Seeing Milt Rothman again after a time spent out of his company helps remind you of the varied interests of this modern day man of letters. In a recent visit he surprised his guest by commenting on how well the piano lessons have been going recently. After remarking that his music seems to be consuming more of his time, Milt went on to say that he is currently reading a lot of mysteries, as he knows too much science to enjoy a great deal of current science fiction.
This level of activity seems to characterize Milt's entire life to date. At age 16, Milt co-founded (together with Jack Baltadonis and Bob Madle) the Philadelphia Science Fiction Society, which just celebrated its 60th year of existence in October of 1995. In 1936, Milt chaired the first science fiction convention, the first Philcon, which was held in the living room of his father's house in Philadelphia. For the occasion Milt invited his friend, Donald A. Wollheim, to come down from New York with a number of other New York fans, including Frederik Pohl (the secretary of the first Philcon) and David Kyle.
He followed these historic firsts by chairing the two Philadelphia Worldcons, those held in 1947 and 1953. At the latter of these, the first Hugo Awards were presented.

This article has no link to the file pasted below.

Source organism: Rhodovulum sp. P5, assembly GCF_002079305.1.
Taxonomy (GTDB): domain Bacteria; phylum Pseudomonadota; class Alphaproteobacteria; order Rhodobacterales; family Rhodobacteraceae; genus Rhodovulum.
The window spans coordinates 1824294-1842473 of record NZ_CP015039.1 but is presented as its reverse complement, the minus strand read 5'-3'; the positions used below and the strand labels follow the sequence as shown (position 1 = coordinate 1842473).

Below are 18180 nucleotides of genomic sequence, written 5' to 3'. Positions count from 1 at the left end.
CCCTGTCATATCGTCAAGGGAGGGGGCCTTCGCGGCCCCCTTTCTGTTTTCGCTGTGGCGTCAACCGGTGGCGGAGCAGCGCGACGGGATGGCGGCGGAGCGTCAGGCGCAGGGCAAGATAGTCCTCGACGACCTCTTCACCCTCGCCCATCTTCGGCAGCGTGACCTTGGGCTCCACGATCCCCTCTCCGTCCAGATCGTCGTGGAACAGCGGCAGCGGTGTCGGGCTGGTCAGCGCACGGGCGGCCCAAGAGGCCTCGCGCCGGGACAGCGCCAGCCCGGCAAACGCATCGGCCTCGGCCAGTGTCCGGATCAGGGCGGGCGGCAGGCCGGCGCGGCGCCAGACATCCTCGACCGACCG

In addition to his activities as an organizer of SF fandom, Milt was the long time publisher of the popular fanzine, Miltie's Mag, which ran from 1939-1945. He than changed its name to Plenum and continued publishing until 1950.
As a SF writer, Milt wrote two stories which were published in Astounding in 1939. He followed this early success with a number of other stories published in Astounding, Analog and Asimov's SF Magazine, the last of which was published in the 1970's.
Like the late Asimov, Milt is a popularizer of scientific principles in a variety of books he authored, including: Discovering The Natural Laws (reprinted by Dover Books) and A Physicist's Guide to Skepticism (Prometheus Books). Currently, Milt continues to write about the skeptical approach to the paranormal and the pseudoscientific in Skeptical Briefs, his quarterly column for The Skeptical Inquirer. He now lives with his wife, Miriam, in Philadelphia.
His contributions to the world of science fiction make his selection as a Guest at Bucconeer an honor which is long overdue.